Of course, much of my effort has been working on new prospects, and our pace continues unabated. We have several new publishers in the works, with a couple of major ones thrown in to keep it interesting. When the ink dries, you will hear about them as well. Suffice it to say that we continue to build our community and strengthen our future, provided we never, ever stop moving forward (that is Fran's job as Chief Ingniter)

Oh yeah, and we are planning our Community Conference October 6 and 7. A full time job in and of itself.

If you would like to read our community news, visit our website at:

So that is it. My excuses for not blogging once in June, or even twittering much. I hope you are buying it.

Sunday, May 31, 2009

A Sunny Day at BEA

Tomorrow, Ingram Publisher Services is going live with Firebrand's Title Management software and Eloquence Metadata services. This is strategically important for both IPS and Firebrand, and we have been working away for the past several months to bring the project together.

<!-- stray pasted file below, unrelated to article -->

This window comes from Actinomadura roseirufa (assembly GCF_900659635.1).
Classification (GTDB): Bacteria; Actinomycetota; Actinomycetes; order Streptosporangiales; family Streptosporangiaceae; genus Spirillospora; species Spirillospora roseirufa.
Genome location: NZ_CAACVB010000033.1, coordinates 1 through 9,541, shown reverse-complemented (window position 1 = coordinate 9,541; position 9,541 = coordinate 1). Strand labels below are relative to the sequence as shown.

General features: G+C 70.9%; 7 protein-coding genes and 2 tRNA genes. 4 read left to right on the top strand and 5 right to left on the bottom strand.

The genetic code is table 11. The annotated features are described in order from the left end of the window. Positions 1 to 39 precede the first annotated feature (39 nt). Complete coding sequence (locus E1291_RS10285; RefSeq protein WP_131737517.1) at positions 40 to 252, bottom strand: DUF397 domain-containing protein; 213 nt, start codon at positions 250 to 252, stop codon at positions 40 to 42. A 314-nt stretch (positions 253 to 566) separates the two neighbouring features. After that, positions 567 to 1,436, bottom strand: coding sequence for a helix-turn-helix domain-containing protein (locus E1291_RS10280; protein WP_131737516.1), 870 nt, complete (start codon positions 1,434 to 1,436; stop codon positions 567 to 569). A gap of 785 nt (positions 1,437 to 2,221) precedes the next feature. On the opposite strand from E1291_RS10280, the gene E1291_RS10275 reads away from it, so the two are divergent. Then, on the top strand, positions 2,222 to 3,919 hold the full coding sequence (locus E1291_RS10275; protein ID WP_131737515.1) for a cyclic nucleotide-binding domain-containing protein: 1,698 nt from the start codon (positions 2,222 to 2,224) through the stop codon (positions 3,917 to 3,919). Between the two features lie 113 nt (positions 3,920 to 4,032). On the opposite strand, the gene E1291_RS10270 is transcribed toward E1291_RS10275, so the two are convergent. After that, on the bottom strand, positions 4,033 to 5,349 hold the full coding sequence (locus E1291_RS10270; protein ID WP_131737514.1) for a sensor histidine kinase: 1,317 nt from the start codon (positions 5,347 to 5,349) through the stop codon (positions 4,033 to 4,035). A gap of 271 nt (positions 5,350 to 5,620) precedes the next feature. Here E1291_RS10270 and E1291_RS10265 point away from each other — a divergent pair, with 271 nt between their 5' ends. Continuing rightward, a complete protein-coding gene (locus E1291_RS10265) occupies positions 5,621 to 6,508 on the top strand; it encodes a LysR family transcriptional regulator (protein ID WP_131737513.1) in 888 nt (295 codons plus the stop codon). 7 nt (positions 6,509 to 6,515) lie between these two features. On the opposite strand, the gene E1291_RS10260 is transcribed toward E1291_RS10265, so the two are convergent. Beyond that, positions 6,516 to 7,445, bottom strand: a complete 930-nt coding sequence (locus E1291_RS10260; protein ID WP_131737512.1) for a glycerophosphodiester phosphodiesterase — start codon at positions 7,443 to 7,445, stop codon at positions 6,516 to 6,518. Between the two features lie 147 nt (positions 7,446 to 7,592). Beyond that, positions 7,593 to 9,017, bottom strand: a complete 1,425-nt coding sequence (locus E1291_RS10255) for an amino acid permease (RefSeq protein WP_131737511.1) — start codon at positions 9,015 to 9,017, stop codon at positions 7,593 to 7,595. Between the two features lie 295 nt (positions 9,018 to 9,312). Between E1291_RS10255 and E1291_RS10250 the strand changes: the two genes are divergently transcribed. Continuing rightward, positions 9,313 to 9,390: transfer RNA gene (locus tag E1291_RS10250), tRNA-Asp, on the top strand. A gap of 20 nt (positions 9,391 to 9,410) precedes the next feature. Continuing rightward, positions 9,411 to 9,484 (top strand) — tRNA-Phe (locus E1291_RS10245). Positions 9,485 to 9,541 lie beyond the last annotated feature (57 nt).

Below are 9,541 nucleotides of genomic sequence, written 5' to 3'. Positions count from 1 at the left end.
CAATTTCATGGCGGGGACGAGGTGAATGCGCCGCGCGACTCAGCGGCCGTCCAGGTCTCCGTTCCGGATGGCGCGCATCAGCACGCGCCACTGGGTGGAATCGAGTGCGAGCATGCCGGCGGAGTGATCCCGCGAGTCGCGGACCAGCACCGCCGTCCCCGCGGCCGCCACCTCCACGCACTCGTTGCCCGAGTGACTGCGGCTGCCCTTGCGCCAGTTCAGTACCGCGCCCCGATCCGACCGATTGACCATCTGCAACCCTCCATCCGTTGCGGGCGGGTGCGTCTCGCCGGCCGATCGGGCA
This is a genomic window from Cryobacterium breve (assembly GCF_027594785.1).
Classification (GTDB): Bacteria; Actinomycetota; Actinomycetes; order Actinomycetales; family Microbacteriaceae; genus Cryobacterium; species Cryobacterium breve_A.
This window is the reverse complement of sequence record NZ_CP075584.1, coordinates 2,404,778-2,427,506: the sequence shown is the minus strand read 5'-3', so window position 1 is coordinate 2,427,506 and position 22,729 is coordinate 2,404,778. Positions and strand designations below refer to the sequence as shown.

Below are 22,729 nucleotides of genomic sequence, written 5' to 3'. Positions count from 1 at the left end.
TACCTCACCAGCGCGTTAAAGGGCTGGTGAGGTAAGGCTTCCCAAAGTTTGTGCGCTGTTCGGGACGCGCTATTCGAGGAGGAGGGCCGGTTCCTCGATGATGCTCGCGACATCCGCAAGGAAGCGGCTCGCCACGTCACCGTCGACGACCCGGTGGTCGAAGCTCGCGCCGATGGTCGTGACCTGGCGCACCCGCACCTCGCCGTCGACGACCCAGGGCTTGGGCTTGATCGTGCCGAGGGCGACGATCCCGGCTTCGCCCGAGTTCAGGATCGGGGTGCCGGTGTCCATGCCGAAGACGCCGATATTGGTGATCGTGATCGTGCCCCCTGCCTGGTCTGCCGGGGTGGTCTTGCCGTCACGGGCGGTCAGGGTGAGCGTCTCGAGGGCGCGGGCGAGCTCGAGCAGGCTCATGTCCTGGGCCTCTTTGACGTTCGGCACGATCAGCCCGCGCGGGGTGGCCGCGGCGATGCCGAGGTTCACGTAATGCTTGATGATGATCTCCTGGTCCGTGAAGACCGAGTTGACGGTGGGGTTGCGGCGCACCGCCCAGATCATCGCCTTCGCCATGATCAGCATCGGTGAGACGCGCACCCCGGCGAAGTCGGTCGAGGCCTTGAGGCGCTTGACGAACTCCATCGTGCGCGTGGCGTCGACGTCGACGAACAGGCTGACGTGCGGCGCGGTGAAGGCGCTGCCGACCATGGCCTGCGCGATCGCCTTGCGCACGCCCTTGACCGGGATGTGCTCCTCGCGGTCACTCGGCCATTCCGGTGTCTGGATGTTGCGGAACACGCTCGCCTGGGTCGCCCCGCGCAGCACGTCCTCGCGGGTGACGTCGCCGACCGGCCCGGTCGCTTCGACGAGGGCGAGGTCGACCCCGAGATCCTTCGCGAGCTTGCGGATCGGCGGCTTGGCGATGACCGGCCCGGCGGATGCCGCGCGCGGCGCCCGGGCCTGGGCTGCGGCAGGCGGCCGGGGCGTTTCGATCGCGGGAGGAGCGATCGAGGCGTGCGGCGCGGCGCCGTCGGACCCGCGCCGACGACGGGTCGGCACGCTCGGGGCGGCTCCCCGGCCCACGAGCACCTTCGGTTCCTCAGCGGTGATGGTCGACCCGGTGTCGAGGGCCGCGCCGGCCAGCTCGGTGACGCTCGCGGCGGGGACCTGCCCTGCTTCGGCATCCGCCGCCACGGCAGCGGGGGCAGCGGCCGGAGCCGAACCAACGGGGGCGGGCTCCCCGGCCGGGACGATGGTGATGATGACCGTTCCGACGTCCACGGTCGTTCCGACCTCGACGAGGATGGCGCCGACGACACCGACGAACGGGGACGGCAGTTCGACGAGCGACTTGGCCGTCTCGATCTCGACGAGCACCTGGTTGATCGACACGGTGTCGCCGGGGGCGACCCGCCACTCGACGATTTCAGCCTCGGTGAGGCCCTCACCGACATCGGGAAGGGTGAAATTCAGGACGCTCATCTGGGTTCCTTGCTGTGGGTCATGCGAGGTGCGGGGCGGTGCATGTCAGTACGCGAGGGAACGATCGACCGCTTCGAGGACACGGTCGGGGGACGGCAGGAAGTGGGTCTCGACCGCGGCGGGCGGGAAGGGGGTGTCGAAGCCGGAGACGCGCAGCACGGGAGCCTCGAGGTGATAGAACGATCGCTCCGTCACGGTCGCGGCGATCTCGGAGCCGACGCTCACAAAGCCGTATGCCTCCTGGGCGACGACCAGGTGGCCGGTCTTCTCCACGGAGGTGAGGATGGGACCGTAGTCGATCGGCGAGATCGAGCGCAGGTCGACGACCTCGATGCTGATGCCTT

I think the most interesting aspect of this project is the marriage of the industry leading services of Ingram - with IPS and it's sister companies - and Firebrand's leading solutions in Title Management and Eloquence Onix services. Like Barnes & Noble, Ingram trusts our Eloquence service to make it a central conduit to send IPS title information not only to the industry, but through to Ingram Book as well.

This morning as I write this, I am at BEA 2009 and we happen to be across the aisle from the Ingram Acre (my words) and their palatial 'Booth', abuzz with activity. Despite the effort required to pull a show like this together, I am always pleasantly reminded that, at the end of the day, this show for us is about getting together with the many different people we have worked with in the past and present, and hope to work with in the future.